Tulipcabinet c. 1635-1650

Herman Doomer

Room 47

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Museum Boijmans Van Beuningen

asked:
Where is the whalebone?
Museum Boijmans Van Beuningen responded:
Thanks for your question. The 24 drawers inside the cabinet are decorated with a delicate pattern executed in whale-bone - which was readily available as a result of the flourishing whaling industry at the time. Herman Doomer himself, devised the process of pressing the material into a metal mold and colouring it. In 1641 he applied for a patent for this method. Best, Rianne

About this artwork

This ebony veneered cabinet inlaid with ivory and mother-of-pearl can be seen as a forerunner to the museum. Collectors would have kept curiosities in it such as rare shells and stones. The tulip motif was a symbol of wealth in Holland in the seventeenth century as tulip bulbs fetched enormous sums of money.

About the creator

Herman Doomer

Anrath circa 1595 - Amsterdam 1650

Museum Boijmans Van Beuningen owns two cabinets by Herman Doomer. Originally from Germany, Doomer started working as a cabinetmaker in Amsterdam in 1613. He was very inventive in his use of material: the drawers of the ‘Collectors Cabinet’ (1640-1650) are made of baleen or whalebone, which was pressed in a metal mould. Doomer developed a special technique that enabled him to incorporate this by-product of the flourishing whaling industry of the time as a decorative element in his furniture. He also used different types of tropical wood, which he decorated with images or fine marquetry of mother-of-pearl and ivory. Doomer was so much respected that he and his wife were both painted by Rembrandt.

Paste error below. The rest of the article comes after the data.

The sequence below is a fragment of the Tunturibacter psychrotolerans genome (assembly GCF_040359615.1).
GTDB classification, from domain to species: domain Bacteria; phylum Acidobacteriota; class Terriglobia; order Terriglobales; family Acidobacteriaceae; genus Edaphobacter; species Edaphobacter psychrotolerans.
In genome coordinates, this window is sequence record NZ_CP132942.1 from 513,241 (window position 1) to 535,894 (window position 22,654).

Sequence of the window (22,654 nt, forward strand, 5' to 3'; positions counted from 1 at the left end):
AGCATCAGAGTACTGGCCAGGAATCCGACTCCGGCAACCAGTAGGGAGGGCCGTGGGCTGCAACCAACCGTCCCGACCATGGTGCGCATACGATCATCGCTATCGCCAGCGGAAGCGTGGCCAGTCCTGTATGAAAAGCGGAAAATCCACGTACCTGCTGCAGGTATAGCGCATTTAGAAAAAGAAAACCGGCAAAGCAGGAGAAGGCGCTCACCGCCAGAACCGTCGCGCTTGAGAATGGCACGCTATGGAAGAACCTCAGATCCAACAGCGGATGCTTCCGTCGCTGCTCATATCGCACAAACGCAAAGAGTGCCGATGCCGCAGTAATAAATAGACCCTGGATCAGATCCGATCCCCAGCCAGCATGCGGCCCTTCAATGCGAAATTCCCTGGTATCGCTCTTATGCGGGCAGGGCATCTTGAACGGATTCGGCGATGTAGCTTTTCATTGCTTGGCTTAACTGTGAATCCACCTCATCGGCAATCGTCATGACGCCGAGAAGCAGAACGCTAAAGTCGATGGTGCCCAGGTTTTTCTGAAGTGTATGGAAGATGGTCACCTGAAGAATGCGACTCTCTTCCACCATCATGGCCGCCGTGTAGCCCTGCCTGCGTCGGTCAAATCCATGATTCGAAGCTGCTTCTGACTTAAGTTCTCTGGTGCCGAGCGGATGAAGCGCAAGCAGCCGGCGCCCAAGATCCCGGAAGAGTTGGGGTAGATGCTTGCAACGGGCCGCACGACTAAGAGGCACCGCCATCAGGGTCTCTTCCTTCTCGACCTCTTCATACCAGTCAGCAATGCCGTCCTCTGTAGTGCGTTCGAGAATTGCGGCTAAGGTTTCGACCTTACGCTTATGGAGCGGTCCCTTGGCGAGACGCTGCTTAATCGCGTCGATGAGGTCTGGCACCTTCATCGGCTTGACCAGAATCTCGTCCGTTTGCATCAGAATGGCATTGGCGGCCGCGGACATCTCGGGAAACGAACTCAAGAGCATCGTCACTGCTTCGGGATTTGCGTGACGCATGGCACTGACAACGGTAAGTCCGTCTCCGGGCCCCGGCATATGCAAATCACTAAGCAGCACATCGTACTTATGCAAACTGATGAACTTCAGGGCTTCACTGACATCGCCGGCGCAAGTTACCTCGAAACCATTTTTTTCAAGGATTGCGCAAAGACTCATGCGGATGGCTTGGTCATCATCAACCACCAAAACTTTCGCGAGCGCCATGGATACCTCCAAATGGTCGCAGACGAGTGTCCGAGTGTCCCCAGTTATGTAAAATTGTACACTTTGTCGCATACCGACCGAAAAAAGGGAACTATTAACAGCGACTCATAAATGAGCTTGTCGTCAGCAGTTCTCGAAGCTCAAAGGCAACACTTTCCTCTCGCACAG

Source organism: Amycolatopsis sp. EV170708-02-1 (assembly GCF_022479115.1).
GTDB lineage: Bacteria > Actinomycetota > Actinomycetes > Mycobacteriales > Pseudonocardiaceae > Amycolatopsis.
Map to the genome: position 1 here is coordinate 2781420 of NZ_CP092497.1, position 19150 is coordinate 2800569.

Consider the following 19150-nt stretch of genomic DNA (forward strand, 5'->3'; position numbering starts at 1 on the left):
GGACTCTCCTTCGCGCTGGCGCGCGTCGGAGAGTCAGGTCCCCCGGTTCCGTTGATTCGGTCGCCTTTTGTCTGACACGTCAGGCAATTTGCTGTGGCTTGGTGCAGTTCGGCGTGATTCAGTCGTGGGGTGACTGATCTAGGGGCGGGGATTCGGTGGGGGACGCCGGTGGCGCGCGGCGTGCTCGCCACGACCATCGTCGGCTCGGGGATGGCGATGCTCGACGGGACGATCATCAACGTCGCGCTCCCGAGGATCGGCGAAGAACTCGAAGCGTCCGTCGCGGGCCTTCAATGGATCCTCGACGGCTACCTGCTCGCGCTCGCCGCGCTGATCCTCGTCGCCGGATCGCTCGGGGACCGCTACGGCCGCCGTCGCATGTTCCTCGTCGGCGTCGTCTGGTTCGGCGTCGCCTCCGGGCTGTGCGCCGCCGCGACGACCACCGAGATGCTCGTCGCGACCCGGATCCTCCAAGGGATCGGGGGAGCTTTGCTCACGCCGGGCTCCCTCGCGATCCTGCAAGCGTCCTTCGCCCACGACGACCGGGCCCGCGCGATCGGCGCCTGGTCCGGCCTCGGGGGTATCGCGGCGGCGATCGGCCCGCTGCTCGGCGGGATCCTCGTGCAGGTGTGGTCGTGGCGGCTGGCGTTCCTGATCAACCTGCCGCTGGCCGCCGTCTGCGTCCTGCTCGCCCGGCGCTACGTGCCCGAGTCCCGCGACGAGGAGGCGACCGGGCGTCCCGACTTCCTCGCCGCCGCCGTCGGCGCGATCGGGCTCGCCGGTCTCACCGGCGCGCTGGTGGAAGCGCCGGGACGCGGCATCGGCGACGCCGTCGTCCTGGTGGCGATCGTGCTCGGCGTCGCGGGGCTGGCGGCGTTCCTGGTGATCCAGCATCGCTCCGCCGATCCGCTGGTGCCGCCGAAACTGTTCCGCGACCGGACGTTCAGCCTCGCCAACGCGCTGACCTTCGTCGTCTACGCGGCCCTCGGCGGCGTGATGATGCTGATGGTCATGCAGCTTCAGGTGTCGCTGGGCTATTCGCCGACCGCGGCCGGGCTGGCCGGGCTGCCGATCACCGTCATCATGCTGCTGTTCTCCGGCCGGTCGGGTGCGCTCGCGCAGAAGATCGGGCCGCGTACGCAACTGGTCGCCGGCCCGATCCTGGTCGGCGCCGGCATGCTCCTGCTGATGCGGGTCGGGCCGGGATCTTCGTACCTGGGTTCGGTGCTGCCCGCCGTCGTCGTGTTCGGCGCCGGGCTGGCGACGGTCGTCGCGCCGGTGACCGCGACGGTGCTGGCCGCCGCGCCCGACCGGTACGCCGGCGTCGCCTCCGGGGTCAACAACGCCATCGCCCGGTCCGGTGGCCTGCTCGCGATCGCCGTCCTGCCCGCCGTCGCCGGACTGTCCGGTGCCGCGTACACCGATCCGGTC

Object details

material and technique: cedarwood, ebony, ivory, mother-of-pearl
kind of object: collector's cabinet
creditline: Verworven met de verzameling van / Acquired with the collection of: D.G. van Beuningen 1958
inventory number: Div. M 17 (KN&V)